"That's a good answer," she said, marking the clipboard, "but I mean before you start lookin' for ho's. You look for the five-o."
"Ah, the police," I said, making sure to maintain a safe speed. "Yes, I wouldn't want to get a ticket."
"Nah, nah," she said, "you don't wanna get caught rollin' dirty."
"Rolling dirty? You mean with the illegal firearms and explosives I often carry in my mom's vehicle?"
"Yeah, playah, dat shit." She scribbled on the clipboard some more.
"No worries," I said, "the police don't even know I've been driving around drunk without a license virtually every day since my D.U.I."
"Word, mofo," she said solemnly. "Word."
"Word to your mother," I grinned. This was going to be easy. "Word to your mother."
We carried on down the road a bit and she pointed ahead. "Construction zone," she said, "what do you do here?"
"Get my crunk on," I said, pulling a Zima out of my trousers and opening it with my teeth. I drained the bottle in two or three swallows.
"'Das what I'm talkin' 'bout, playah," she said.
We drove on, approaching a school zone. "Ah shit," I said, speaking her language. "Fifteen miles an hour up in here. I gotta be high to drive that slow!" I took a tube of toothpaste out of my trousers, squirted some into a pyrex pipe, and set my lighter to it.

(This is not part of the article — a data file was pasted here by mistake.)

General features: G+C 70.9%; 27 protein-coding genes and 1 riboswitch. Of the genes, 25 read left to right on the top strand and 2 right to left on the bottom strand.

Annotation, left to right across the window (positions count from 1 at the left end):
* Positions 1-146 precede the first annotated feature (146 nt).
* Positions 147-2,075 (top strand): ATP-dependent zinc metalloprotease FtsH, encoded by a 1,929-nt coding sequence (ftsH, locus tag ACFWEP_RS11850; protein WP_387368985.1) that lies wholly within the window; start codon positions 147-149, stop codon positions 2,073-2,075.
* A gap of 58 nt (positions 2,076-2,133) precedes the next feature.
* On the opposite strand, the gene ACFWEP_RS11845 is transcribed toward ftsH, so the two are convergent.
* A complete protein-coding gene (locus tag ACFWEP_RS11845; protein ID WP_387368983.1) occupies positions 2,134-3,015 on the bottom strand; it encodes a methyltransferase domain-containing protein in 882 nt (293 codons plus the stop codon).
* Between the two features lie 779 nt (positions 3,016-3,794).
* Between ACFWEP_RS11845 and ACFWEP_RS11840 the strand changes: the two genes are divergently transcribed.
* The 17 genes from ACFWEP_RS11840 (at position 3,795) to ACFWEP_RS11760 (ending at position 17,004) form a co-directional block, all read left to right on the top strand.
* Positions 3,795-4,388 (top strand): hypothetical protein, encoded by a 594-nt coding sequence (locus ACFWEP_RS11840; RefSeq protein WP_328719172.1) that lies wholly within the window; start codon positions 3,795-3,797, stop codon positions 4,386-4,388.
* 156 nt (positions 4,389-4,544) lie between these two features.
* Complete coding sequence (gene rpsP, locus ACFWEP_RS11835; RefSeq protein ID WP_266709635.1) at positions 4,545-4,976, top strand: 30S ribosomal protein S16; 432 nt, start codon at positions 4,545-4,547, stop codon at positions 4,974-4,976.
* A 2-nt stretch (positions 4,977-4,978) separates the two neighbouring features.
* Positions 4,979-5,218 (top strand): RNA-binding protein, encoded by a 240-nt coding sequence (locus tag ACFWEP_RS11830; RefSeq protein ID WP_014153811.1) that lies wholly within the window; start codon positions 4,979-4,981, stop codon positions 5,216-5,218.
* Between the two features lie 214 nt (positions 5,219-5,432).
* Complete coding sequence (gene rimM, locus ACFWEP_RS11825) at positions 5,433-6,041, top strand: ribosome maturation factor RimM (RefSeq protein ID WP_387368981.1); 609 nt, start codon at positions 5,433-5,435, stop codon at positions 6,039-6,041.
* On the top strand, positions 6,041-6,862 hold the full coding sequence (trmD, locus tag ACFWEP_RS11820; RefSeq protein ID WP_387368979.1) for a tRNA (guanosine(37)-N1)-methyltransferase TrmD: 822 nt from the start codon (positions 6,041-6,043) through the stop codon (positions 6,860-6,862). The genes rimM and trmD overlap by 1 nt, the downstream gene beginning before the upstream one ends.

"Goddamn!" Tykeesha exclaimed. "You smokin' toothpaste?"
"Hell...yeah..."I said, as the Crest hit me, hard. The road up ahead turned sharply, and merged into a yellow-brick rainbow in the clouds so pretty color fast now...

Fort Braggart, East Carolina. The Department of Motor Vehicles. 1700 hrs.
I woke up handcuffed on a cold concrete floor, Tykeesha standing over me.
"Damn, bitch..." I murmured..."'dat was some shiznit..."
"Can it, asshole," Tykeesha said. "You didn't really think they hire uneducated people with ghetto mentalities to work for the D.M.V., did you?"
I noticed she was wearing a tasteful pants suit now. "Well, I..."
"I fail more drivers than anyone in the department," she said, "though I rarely get to charge them with D.U.I. involving toothpaste."
I looked up helplessly, wondering whose puke I was laying in. "So I don't get to drive?"
"You'll be lucky if you don't go to jail," she said, her huge thighs blocking out the overhead lights.
"I, uh..." I slicked my hair back with some spare puke. "I don't suppose, after I'm arraigned and all..."
"You and me?" she asked, scowling. She picked me up then, effortlessly, and cradled me to her bosum. "Let's roll, playah," she whispered.

Sunday, January 27, 2008

Arms and the Armed Man